If you’ve been a part of a football team at any level, chances are high that you are intimately familiar with running a gasser. Depending on how many you were forced to run, you might even have some traumatic memories of running down to the line and back.
New Florida head coach Dan Mullen is trying to instill a new culture in Gainesville with his first spring practice and one of the ways he’s trying to do that is establishing penalties for Gators players missing class. In a unique twist though, the coach isn’t just blowing the whistle and watching guys run up and down the field — he’s joining them.
“Yeah, they weren’t real happy,” Mullen told 247Sports’ GatorBait site. “That was pretty simple, it’s about going to class. I don’t control that, they control that. If you’re late for class, everybody that’s late for class we run a gasser for. So if they don’t want to run gassers, then just show up on time for class and we don’t run gassers. We’ll get extra work in.
“I’m part of the team, so I should run the gassers too… Hey, if we make mistakes, we’re all going to pay the price. Whether it’s discipline issues, academic issues, football issues, training issues, we all pay the price. So I’m going to pay the price just like them.”
Not many head coaches would take the same path as Mullen but kudos to putting his hand in the dirt and running with his team. Something says a few of his players who struggled to get up and down the field were not to thrilled even if they had their head coach running alongside them though.
Surely this is all a coincidence and not at all a way to gain a recruiting advantage, but junior college linebacker Umstead Sanders will join the Florida Gators as a walk-on player this year. The Gators do have a need to boost the depth at linebacker, so the addition of a junior college player is a quick and easy fix to address that concern, but there is a little more to the story here. Sanders is also the older brother of Trey Sanders, a five-star running back in the Class of 2019 from Bradenton, Florida.
Umstead Sanders announced he will be joining the Florida program with a message on Twitter over the weekend. He will do so as a preferred walk-on, which will likely lead to him landing a scholarship later this year. Sanders is expected to enroll at Florida this summer, so he is not around for spring football practices already underway in Gainesville. While the addition of a 6′-2″ 240-lb linebacker is nice, the whole thing smells like a package deal pitch to lure Sanders’ younger brother into the program down the line.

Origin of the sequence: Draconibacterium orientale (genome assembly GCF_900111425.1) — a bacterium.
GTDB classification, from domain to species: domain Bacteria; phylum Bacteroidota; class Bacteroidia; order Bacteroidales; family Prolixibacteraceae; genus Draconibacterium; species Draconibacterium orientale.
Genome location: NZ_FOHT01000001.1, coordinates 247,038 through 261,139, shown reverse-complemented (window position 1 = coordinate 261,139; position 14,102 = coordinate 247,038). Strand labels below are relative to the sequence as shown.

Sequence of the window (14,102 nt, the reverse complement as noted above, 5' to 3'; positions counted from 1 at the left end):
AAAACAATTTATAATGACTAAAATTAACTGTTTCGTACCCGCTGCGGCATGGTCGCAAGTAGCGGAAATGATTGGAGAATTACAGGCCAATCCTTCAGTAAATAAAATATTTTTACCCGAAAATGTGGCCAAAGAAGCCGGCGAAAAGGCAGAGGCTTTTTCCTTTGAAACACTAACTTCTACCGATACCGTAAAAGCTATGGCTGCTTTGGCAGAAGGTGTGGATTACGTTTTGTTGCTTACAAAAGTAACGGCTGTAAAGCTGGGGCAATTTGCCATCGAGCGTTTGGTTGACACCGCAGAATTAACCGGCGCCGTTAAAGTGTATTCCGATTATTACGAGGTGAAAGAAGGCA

Package deal commitments and recruiting strategies have long been a part of the game, so this would hardly be anything new if there is a wink and nod to the recruiting efforts going on at Florida. There are no recruiting rules that could prevent Florida from offering a scholarship to a junior college player with the hope of landing his brother in the next recruiting cycle. Other schools have gone so far as to hire the fathers of certain recruits to hopefully gain an advantage, and making sales pitches to high school teammates and family members with scholarships involved has been a trendy technique some schools have put to good use.
Dan Mullen certainly knows what it takes to revamp the Florida program, and taking advantage of all the recruiting angles he can is fair game.
Jason Candle‘s revamped Toledo coaching staff will have a little bit of an SEC feel to it.
Thursday morning, the UT football program announced the hiring of Kerry Dixon as running backs coach. Dixon had spent the 2017 season as the as the wide receivers coach at Florida, but wasn’t retained by new head coach Dan Mullen.
Additionally, Kevin Beard, who was Tennessee’s receivers coach last season, has been hired as director of player personnel as well as assistant recruiting coordinator.
“I am very excited about the addition of Kerry Dixon and Kevin Beard to our staff,” said Candle in a statement “Both men are great teachers and bring with them experience from the highest levels of college football. Kerry will do a great job with our running backs. Kevin will play an important role in developing our young Rockets and also brings valuable recruiting experience to the table.”